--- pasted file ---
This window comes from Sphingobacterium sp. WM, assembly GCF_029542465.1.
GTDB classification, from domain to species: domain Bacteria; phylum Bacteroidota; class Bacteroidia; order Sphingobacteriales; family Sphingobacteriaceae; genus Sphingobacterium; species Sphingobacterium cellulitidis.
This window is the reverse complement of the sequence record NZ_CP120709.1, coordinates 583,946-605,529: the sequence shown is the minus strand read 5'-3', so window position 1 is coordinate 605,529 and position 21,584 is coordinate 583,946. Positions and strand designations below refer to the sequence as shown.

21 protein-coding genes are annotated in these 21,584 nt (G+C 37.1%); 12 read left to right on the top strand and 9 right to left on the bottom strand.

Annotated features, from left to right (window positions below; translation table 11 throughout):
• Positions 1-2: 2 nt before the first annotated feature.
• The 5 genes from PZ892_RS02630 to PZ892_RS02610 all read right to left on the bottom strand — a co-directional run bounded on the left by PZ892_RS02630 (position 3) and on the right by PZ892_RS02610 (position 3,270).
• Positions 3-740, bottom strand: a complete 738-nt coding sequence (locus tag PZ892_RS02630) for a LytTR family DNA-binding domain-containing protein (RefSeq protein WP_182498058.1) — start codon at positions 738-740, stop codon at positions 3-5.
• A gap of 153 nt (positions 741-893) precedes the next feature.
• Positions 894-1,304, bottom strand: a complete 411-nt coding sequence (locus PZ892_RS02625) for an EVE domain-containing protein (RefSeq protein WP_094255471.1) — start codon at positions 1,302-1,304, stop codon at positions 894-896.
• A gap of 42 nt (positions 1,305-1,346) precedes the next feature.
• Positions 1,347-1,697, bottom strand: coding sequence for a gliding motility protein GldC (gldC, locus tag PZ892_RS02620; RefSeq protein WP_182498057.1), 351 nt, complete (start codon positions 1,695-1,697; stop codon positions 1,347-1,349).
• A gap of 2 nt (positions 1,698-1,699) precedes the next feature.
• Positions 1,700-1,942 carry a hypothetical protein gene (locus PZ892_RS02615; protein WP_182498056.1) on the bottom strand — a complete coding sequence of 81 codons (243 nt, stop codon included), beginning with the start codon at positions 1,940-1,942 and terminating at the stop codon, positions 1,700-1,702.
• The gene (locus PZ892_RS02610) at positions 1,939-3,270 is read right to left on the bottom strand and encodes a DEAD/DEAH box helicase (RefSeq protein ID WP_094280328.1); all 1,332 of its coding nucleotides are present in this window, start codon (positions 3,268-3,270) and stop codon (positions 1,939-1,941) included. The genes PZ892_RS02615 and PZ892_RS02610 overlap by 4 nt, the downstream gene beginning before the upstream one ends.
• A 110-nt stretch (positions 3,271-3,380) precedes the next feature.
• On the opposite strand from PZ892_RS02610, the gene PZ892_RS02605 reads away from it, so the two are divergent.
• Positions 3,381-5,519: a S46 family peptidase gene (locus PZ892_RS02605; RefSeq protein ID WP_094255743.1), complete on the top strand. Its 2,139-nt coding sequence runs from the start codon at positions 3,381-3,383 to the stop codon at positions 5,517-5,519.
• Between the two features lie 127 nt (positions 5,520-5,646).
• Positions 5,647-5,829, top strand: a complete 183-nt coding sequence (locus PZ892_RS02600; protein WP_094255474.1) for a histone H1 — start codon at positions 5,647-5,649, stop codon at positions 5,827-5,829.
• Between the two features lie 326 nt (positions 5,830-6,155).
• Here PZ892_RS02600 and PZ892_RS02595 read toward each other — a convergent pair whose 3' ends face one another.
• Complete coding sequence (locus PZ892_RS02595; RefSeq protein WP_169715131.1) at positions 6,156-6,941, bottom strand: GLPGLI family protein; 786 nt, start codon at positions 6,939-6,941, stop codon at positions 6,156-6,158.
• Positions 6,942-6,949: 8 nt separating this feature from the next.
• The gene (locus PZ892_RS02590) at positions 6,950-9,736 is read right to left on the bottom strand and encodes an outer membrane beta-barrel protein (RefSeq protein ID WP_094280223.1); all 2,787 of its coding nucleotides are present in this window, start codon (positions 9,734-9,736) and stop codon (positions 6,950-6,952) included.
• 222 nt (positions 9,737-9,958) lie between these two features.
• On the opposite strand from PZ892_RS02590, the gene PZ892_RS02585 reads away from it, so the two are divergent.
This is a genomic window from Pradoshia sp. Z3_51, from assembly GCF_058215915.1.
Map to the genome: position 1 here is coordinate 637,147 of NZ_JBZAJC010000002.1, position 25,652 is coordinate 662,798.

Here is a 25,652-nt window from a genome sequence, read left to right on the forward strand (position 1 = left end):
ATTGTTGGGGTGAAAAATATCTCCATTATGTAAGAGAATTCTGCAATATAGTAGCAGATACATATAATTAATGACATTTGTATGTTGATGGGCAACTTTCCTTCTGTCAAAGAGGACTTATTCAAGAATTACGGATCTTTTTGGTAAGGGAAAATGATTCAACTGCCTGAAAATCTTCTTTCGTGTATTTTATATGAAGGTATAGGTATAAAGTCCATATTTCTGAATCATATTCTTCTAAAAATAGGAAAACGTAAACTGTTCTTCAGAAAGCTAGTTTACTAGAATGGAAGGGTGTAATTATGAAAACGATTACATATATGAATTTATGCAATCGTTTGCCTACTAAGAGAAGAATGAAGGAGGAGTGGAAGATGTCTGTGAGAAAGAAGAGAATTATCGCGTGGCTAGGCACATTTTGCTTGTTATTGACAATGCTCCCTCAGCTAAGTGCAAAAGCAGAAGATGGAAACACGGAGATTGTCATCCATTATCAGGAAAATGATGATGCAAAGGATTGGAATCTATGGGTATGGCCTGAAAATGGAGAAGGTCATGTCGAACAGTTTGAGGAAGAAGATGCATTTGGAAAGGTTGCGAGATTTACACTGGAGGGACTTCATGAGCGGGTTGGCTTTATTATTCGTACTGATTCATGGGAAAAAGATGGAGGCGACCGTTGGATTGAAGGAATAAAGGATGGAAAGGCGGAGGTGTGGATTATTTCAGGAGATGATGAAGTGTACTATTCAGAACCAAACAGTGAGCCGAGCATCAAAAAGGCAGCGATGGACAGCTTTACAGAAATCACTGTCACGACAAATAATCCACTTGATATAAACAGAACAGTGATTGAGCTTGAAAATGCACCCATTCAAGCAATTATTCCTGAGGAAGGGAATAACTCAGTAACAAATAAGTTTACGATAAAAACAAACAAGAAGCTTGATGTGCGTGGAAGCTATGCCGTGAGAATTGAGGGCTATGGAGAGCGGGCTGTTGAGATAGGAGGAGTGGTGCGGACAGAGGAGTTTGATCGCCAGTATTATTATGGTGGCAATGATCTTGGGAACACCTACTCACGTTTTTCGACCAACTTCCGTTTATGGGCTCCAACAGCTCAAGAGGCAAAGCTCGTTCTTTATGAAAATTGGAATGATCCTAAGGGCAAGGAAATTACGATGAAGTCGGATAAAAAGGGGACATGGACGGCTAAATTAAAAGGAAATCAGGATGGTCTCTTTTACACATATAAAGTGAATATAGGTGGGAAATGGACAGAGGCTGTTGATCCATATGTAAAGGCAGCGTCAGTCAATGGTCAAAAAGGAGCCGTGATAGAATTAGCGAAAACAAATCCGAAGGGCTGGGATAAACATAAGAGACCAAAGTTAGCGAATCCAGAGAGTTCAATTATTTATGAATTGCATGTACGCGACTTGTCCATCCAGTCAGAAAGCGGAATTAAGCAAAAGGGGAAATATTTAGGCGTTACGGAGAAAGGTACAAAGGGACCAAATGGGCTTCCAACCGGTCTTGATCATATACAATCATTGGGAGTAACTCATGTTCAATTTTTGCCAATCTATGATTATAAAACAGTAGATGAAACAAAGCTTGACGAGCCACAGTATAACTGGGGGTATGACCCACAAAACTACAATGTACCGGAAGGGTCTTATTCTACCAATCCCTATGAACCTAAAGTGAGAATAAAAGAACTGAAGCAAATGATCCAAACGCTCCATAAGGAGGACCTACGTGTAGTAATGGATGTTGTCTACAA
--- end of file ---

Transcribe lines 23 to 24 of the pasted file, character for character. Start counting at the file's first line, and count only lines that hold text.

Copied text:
• Complete coding sequence (locus PZ892_RS02595; RefSeq protein WP_169715131.1) at positions 6,156-6,941, bottom strand: GLPGLI family protein; 786 nt, start codon at positions 6,939-6,941, stop codon at positions 6,156-6,158.
• Positions 6,942-6,949: 8 nt separating this feature from the next.